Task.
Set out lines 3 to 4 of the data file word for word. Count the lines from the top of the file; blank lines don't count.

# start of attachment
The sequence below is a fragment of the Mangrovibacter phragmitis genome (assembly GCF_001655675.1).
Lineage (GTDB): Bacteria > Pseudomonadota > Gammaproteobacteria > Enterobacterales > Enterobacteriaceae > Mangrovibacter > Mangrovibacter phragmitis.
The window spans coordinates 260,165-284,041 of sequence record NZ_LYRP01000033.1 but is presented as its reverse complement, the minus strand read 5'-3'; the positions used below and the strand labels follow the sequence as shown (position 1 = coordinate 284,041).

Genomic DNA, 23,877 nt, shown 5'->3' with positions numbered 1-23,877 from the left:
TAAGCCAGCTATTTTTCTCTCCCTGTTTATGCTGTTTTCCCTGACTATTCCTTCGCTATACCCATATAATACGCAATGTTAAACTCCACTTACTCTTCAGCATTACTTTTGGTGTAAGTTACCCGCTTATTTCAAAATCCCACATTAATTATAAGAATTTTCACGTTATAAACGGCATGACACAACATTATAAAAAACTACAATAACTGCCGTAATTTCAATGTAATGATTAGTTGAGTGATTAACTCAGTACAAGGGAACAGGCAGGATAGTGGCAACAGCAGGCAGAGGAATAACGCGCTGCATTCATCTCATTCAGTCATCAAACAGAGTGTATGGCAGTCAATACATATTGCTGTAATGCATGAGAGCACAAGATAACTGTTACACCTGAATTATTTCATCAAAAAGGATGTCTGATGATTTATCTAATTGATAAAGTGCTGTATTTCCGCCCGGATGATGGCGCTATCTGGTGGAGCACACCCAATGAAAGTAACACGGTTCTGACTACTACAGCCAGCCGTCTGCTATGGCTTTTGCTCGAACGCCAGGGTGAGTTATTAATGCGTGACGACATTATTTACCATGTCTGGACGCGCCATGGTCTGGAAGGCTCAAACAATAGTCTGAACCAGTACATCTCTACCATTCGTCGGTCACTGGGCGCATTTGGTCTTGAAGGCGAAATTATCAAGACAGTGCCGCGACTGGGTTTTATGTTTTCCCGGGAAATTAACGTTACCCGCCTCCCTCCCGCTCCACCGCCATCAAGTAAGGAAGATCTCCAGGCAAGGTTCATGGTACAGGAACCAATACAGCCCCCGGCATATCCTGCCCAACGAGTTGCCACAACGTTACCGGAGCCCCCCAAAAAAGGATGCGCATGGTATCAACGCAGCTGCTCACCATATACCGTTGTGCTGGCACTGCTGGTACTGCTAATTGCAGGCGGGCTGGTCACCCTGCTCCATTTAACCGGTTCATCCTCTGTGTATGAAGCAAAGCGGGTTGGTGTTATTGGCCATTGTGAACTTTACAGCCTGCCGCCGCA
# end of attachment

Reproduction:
The window spans coordinates 260,165-284,041 of sequence record NZ_LYRP01000033.1 but is presented as its reverse complement, the minus strand read 5'-3'; the positions used below and the strand labels follow the sequence as shown (position 1 = coordinate 284,041).

Genomic DNA, 23,877 nt, shown 5'->3' with positions numbered 1-23,877 from the left: